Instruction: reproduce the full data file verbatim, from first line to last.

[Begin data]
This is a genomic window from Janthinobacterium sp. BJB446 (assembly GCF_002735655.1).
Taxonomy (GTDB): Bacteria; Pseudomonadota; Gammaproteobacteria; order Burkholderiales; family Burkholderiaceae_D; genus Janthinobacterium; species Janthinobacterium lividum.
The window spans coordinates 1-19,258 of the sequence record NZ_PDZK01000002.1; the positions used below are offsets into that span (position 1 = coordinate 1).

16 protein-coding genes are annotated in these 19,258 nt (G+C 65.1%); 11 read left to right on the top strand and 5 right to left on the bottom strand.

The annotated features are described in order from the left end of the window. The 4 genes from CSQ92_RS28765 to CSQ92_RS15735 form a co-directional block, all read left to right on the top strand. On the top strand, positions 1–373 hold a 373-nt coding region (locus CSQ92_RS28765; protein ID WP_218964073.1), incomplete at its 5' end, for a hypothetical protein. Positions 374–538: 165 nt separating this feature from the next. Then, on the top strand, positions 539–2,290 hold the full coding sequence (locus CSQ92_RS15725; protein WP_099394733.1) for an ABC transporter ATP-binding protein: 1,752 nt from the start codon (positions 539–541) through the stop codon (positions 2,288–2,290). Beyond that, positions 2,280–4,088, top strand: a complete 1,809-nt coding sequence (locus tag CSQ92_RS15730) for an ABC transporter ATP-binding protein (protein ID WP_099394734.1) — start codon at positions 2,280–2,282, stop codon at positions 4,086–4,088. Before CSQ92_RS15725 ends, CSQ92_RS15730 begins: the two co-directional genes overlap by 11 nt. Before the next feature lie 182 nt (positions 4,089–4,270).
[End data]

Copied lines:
This is a genomic window from Janthinobacterium sp. BJB446 (assembly GCF_002735655.1).
Taxonomy (GTDB): Bacteria; Pseudomonadota; Gammaproteobacteria; order Burkholderiales; family Burkholderiaceae_D; genus Janthinobacterium; species Janthinobacterium lividum.
The window spans coordinates 1-19,258 of the sequence record NZ_PDZK01000002.1; the positions used below are offsets into that span (position 1 = coordinate 1).

16 protein-coding genes are annotated in these 19,258 nt (G+C 65.1%); 11 read left to right on the top strand and 5 right to left on the bottom strand.

The annotated features are described in order from the left end of the window. The 4 genes from CSQ92_RS28765 to CSQ92_RS15735 form a co-directional block, all read left to right on the top strand. On the top strand, positions 1–373 hold a 373-nt coding region (locus CSQ92_RS28765; protein ID WP_218964073.1), incomplete at its 5' end, for a hypothetical protein. Positions 374–538: 165 nt separating this feature from the next. Then, on the top strand, positions 539–2,290 hold the full coding sequence (locus CSQ92_RS15725; protein WP_099394733.1) for an ABC transporter ATP-binding protein: 1,752 nt from the start codon (positions 539–541) through the stop codon (positions 2,288–2,290). Beyond that, positions 2,280–4,088, top strand: a complete 1,809-nt coding sequence (locus tag CSQ92_RS15730) for an ABC transporter ATP-binding protein (protein ID WP_099394734.1) — start codon at positions 2,280–2,282, stop codon at positions 4,086–4,088. Before CSQ92_RS15725 ends, CSQ92_RS15730 begins: the two co-directional genes overlap by 11 nt. Before the next feature lie 182 nt (positions 4,089–4,270).